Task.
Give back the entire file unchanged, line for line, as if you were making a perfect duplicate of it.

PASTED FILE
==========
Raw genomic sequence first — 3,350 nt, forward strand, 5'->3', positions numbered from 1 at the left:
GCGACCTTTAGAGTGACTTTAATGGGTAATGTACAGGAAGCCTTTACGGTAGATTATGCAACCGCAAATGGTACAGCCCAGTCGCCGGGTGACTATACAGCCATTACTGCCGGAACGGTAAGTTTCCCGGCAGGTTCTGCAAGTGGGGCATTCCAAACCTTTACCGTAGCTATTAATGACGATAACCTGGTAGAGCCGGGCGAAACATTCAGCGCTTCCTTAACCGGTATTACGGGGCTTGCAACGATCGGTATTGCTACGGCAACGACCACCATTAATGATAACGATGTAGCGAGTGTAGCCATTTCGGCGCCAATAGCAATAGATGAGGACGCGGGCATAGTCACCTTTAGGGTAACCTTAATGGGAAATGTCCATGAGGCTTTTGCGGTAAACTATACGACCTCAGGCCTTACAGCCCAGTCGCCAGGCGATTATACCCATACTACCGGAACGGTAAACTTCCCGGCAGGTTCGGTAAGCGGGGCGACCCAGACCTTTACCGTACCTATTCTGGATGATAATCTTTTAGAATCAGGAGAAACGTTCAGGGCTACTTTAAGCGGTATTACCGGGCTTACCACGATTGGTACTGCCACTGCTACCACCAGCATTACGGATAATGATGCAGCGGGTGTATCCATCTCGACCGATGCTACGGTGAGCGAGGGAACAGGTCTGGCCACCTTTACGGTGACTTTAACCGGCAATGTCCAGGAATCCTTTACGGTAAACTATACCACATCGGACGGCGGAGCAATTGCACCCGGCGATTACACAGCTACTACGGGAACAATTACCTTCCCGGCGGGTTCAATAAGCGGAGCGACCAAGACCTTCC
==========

Raw genomic sequence first — 3,350 nt, forward strand, 5'->3', positions numbered from 1 at the left:
GCGACCTTTAGAGTGACTTTAATGGGTAATGTACAGGAAGCCTTTACGGTAGATTATGCAACCGCAAATGGTACAGCCCAGTCGCCGGGTGACTATACAGCCATTACTGCCGGAACGGTAAGTTTCCCGGCAGGTTCTGCAAGTGGGGCATTCCAAACCTTTACCGTAGCTATTAATGACGATAACCTGGTAGAGCCGGGCGAAACATTCAGCGCTTCCTTAACCGGTATTACGGGGCTTGCAACGATCGGTATTGCTACGGCAACGACCACCATTAATGATAACGATGTAGCGAGTGTAGCCATTTCGGCGCCAATAGCAATAGATGAGGACGCGGGCATAGTCACCTTTAGGGTAACCTTAATGGGAAATGTCCATGAGGCTTTTGCGGTAAACTATACGACCTCAGGCCTTACAGCCCAGTCGCCAGGCGATTATACCCATACTACCGGAACGGTAAACTTCCCGGCAGGTTCGGTAAGCGGGGCGACCCAGACCTTTACCGTACCTATTCTGGATGATAATCTTTTAGAATCAGGAGAAACGTTCAGGGCTACTTTAAGCGGTATTACCGGGCTTACCACGATTGGTACTGCCACTGCTACCACCAGCATTACGGATAATGATGCAGCGGGTGTATCCATCTCGACCGATGCTACGGTGAGCGAGGGAACAGGTCTGGCCACCTTTACGGTGACTTTAACCGGCAATGTCCAGGAATCCTTTACGGTAAACTATACCACATCGGACGGCGGAGCAATTGCACCCGGCGATTACACAGCTACTACGGGAACAATTACCTTCCCGGCGGGTTCAATAAGCGGAGCGACCAAGACCTTCC